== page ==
It is said that there are eight words you don't want to hear in regards to a work of prose, and there are eight words I wish to say about this work, "I don't care what happens to these people." The entire book has been a slog, the first chapter failed to grab me, and by the time I was an eighth of the way through the book I was already in full blow darkness induced audience apathy.
Starting with the overarching conflict, one the one side we have the Cythonians. Drow expies, forced to live underground after they lost a war against an invading force nearly two millennia ago. They're a theocratic society of grey-skinned underground slaveholders, bent upon the complete and total destruction of the surface peoples. The surfacers aren't any better, the ones we're shown are conniving, whiny, stupid, self-destructive gits, and apparently their ancestors pulled the whole "befriend the natives and then betray them and attempt to wipe them out man, woman, and child" shtick. They also get bonus points, because apparently a thousand plus years ago they gave 144 hostages to the Drow and then never ransomed them back, and by the time of the story the official explanation for that is the Pale (slaves) have bonded with the evil Cythonians and love their masters, and are the cause of all the evils on the surface, failed crops, eruptions, plagues.
The secondary antagonists, as a lot, are not nice people. This point is hammered home nonstop through petty cruelties at any and every given opportunity. If they so much as smell a dog they are drawn to it, and proceed to kick said puppy with all the self control of a five year old left unattended in a chocolate factory. The primary antagonist is just as bad, but for an entirely different reason. Despite being an all but immortal wraith, who has spent the last 1700 years of his existence plotting his revenge, and also being able to cause glaciers to slowly but inexorably sweep down upon the up-worlder's civilization, thus being only a couple of centuries from wiping them off the face of the planet anyway, has pinned all his hopes on "black pearls," magical constructs of unimaginable might, that must be grown to maturity in the bodies of human hosts. His plan, 1700 years in the making, is derailed because he never expected his last host to be able to rebel against a lifetime of slavery and her inevitably untimely death.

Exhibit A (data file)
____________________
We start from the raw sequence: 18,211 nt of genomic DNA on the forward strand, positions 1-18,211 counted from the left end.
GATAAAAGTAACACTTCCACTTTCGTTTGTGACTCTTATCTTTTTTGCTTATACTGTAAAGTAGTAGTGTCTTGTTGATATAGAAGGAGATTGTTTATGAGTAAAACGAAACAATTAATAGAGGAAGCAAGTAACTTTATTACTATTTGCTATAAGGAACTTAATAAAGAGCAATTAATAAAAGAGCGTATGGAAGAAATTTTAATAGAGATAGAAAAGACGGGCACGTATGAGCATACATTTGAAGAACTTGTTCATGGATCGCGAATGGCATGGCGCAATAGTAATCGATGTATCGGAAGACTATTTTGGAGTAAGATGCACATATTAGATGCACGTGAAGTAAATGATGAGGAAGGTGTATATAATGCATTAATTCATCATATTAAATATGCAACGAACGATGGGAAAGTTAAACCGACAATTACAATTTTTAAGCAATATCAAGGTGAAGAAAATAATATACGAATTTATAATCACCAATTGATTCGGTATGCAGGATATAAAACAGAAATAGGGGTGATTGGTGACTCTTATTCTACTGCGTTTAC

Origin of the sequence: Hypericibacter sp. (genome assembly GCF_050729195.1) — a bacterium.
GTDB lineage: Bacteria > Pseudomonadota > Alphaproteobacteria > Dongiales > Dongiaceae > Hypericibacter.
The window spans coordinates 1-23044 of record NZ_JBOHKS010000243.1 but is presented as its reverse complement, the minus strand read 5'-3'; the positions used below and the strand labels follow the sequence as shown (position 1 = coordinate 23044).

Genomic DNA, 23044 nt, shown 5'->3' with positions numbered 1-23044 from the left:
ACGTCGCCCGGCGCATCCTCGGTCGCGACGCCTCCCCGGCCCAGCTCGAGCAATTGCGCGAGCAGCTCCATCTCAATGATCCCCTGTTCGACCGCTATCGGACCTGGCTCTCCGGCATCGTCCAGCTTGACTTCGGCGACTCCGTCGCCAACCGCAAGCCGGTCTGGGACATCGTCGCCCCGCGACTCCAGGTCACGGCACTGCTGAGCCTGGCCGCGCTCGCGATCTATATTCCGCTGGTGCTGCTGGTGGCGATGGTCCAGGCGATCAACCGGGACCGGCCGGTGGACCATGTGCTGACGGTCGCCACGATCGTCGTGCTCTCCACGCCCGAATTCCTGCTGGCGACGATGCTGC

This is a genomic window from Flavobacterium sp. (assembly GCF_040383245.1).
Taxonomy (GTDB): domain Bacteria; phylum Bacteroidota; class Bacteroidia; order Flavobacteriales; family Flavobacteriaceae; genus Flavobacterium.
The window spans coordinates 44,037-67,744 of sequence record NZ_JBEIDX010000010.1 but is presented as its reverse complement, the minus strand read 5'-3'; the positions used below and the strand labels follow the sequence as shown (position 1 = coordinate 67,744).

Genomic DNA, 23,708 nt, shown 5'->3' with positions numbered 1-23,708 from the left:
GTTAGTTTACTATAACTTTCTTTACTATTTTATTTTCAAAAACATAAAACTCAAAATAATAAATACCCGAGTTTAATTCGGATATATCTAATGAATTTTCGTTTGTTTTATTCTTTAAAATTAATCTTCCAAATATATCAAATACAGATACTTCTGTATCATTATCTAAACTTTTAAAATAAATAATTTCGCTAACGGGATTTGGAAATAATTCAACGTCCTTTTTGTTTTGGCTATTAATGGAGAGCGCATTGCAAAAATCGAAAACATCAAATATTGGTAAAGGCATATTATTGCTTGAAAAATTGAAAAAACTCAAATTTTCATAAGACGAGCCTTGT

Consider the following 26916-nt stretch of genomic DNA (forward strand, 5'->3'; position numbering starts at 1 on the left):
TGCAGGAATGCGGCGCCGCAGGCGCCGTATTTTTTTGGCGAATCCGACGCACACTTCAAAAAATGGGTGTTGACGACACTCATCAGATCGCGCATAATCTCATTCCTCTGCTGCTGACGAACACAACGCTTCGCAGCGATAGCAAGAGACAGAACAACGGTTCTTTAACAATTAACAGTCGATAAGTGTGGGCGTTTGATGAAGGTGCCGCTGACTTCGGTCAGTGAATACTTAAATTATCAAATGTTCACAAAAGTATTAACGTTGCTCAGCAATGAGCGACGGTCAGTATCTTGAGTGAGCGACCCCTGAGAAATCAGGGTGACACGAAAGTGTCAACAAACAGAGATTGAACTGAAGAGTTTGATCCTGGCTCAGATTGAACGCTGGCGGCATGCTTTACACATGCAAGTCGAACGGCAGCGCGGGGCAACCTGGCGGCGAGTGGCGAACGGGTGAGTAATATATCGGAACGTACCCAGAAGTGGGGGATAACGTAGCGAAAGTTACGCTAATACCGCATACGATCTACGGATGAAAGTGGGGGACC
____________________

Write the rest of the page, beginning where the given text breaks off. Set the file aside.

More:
The protagonists also fail to inspire anything from me, with the possible exception of a slight distaste. Tali, the host of the fifth and last macguffin, is an escaped Pale slave, who alternated between every protagonist trait I've ever seen, more or less at random. I truthfully can't tell you what her personality is, despite the fact that the author has told the reader that she's a "strong-willed" person with a "caring heart." Next up is Rix, carrier of the blade that laid the wraith low during it's life as the one true king, a whiny twit with a heart of gold, who overcame a lifetime of being told that the Pale were sub-human race traitors in lesss than a dozen pages. Well shucks folks, why does America still have problems like Fergeson if it's that easy to fix... It wasn't even good racism either, it was like some over the top, what someone whose never been to a Klan rally thinks happens at Klan rally bulls**t. Our third protagonist, and designated love interest for Tali, is Toge (Or something, I really can't remember, despite reading through the book...) a mage with a dark and troubled past. He's a cynic who believes in living in the now and chasing after fleshly delights like today is his last, at least until the plot gets rolling, at which point he buckles down and becomes just another whiny twit. Or last protagonist, though I think a better term for her is team mascot, is Rannilt, a plucky former slave girl with the power of heart. She's ten, and doesnt really say or do all that much other than provide a couple of deus ex machinas or talk about how she loves all of her friends.
Finally the author has sinned greviously against the English language, creating such foulnesses as "chymie" for chemical, "chymistry" for chemistry or alchemy, and "pothecky" for apothecary. Though the term "magick" or "magik" were notably absent, praise be to Shub-Niggurath, Mother of a Thousand Young, instead replaced with "magery" which never failed to bring to mind buggery whenever its presence graced a page. His sins, unfortunately, didn't stop there. Whenever one of the Drow, designated bad guys that they are, did something that could be construed as nice or noble, he made sure to have Tali there, so that her internal monologue could beat us upside the head with the fact that apparently not everyone in any particular race is evil, and some can be noble or kind.
I will finish this review with the statement that the story does have redeeming features, and that Mr Irvine doesn't seem to be a bad writer, but I don't think morally grey conflicts are where his particular skills lie. I feel like an eeditor asked him to make a bog standard fantasy epic darker and edgier, because that's what the kids want these days, and he just couldn't find the right balance to make the story readable.
Final Verdict: Skip